A company will offer crypto-tokens in exchange for investment in the form of digital currency. Investors who own tokens will get bits of equity in the company as well as the ability to exchange or trade tokens for digital currency like Ether or Bitcoin. Tokens are commodity items which have a value and can represent things like shares in a company, goods, or currency. Tokens can also be used to access the eventual product / service for which they were issued. When the company who issued the tokens builds a successful technology, the demand for the issued tokens rises and the investor can earn a return.
The term ‘coin’ and ‘token’ are sometimes used interchangeably. Tokens differ from coin in that they are hosted on another cryptocurrency’s blockchain while coin has its own blockchain. The Ethereum blockchain is used most often for ICOs because it’s relatively easy to issue and trade the tokens using smart contract functionality, which Ethereum is known for. Ethereum blockchain can be thought of as a token-generating machine. For visualization, a token is to Ether what a movie ticket is to the Canadian Dollar.
Smart contracts are pieces of computer code which can automatically perform specific tasks such as issuing tokens or currency under a certain set of conditions or agreements. For example, a bond would be able to automatically pay out the bond holder without any third parties or paperwork. Unlike Bitcoin, Ethereum has its own programming language that allows this functionality. The contracts are executed automatically without third party intervention and recorded in the blockchain by the distributed computers in the network (miners).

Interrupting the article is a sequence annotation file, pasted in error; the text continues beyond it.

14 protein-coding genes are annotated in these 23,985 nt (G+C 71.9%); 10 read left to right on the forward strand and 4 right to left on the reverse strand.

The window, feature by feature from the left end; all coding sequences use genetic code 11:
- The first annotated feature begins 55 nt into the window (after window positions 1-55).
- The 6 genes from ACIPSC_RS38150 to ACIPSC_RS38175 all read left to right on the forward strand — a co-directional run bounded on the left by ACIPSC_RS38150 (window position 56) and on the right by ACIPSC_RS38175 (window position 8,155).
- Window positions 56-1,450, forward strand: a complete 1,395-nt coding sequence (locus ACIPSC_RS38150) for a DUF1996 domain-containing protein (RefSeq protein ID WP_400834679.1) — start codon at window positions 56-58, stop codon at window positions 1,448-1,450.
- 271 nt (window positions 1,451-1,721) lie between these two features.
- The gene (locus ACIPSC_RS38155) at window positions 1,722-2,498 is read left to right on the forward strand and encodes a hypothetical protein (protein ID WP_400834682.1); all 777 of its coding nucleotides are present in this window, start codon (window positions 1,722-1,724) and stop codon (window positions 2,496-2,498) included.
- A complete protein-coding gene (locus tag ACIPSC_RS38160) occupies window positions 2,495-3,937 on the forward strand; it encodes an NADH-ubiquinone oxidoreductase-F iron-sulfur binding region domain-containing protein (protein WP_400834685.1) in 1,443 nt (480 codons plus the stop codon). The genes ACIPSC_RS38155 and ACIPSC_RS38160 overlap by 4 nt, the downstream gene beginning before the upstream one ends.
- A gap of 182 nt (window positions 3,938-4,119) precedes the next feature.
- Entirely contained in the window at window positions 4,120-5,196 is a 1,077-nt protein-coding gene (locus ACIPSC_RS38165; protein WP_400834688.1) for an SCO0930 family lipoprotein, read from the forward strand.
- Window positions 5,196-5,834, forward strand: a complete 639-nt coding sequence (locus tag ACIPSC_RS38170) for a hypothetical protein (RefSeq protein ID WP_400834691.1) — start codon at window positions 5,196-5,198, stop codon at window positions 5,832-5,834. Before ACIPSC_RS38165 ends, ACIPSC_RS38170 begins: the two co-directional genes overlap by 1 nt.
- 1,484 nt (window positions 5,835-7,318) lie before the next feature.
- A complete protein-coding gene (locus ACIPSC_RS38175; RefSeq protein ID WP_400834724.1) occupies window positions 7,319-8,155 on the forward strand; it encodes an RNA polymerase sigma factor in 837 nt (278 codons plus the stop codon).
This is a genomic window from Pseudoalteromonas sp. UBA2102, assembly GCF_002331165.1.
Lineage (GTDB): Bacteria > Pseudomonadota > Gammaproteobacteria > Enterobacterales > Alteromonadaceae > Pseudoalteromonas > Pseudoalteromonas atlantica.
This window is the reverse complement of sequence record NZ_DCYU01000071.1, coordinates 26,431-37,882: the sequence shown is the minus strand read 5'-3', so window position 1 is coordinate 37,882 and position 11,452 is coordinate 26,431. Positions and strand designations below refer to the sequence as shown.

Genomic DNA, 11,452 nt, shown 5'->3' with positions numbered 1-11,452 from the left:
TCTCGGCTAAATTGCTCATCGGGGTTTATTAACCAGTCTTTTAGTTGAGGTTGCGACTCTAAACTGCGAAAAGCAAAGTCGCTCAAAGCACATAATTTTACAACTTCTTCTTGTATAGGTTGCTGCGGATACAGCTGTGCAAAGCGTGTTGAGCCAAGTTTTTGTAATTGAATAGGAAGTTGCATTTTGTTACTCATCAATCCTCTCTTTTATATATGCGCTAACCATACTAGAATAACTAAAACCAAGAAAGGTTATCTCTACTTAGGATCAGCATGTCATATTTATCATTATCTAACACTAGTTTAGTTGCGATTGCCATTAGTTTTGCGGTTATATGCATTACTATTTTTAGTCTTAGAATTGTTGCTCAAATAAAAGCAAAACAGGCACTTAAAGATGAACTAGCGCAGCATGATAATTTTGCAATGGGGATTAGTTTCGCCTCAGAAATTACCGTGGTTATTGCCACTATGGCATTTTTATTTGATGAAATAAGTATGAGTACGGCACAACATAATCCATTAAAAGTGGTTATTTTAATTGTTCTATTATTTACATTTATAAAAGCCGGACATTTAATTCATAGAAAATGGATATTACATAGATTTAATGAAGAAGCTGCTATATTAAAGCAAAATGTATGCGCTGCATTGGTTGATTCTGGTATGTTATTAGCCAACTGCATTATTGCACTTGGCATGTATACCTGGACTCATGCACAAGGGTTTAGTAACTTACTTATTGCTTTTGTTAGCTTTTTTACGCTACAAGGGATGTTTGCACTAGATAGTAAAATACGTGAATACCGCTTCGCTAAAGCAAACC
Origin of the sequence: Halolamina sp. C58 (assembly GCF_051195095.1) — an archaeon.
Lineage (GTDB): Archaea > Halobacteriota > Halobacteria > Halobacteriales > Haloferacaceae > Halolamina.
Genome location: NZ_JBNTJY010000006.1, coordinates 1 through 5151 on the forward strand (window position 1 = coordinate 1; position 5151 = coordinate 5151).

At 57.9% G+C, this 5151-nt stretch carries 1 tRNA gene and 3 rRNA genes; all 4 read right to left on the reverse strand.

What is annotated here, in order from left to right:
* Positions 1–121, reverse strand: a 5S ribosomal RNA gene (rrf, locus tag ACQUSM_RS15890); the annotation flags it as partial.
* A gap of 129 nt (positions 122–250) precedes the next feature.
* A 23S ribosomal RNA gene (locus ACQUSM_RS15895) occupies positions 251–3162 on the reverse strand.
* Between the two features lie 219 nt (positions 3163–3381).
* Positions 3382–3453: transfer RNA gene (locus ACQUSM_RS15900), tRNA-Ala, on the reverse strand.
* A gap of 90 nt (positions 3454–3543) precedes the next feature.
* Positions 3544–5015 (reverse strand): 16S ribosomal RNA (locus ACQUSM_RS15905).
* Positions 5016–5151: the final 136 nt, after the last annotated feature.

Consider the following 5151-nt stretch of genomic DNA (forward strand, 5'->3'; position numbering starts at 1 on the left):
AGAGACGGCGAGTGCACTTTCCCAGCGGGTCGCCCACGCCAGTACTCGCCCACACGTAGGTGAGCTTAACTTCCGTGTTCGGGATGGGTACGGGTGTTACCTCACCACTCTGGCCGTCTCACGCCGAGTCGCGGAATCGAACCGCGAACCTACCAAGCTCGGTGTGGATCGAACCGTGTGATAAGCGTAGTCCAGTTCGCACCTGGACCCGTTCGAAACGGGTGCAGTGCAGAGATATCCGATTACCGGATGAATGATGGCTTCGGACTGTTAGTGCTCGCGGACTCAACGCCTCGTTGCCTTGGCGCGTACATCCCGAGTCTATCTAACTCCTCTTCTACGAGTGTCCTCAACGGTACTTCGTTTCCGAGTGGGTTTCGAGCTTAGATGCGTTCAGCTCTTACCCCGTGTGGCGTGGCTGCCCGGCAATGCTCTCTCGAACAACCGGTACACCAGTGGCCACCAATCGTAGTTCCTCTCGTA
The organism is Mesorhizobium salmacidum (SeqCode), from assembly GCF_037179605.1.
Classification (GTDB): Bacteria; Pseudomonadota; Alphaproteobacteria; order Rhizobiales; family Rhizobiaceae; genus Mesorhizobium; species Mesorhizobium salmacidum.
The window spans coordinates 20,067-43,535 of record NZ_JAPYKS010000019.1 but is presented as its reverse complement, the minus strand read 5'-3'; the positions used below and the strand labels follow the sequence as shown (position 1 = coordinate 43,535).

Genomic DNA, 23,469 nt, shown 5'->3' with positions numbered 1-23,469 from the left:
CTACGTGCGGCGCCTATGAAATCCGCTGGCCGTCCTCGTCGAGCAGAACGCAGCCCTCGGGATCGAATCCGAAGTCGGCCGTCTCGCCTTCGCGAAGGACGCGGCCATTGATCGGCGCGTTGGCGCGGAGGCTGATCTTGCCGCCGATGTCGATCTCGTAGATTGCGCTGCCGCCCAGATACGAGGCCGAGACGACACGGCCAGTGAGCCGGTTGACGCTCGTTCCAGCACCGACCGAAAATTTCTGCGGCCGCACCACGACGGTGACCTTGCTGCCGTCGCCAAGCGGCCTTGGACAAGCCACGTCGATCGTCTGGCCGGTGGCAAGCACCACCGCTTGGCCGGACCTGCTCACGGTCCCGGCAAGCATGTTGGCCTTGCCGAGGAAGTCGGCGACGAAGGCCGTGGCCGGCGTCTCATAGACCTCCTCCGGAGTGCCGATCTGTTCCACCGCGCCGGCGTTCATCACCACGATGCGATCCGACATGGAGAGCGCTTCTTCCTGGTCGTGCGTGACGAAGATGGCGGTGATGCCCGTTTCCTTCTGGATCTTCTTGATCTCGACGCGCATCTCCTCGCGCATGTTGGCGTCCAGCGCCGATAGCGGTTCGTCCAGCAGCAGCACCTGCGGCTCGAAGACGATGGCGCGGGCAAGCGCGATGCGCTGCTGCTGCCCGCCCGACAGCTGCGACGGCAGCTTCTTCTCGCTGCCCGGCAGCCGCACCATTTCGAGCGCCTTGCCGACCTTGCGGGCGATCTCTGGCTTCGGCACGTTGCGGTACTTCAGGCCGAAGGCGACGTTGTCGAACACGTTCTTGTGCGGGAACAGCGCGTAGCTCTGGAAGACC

Controversy and regulation
Despite the recent red-hot ICO frenzy, the sentiment on this form of investment is mixed. There have been many cases of multi-million dollar raises for pre-product or ideation-stage companies where the companies have failed to deliver on their promises, costing investors millions. The DAO raised $150M by issuing DAO tokens only to fail shortly thereafter following a hack attack. This has led to the proposal of best practices concerning ICO funding. Legislation and regulation of ICOs and tokens is largely absent and tends to brush up against securities regulation. There’s a lot of speculation and ambiguity about the direction regulators will take and how this will impact the hot ICO market.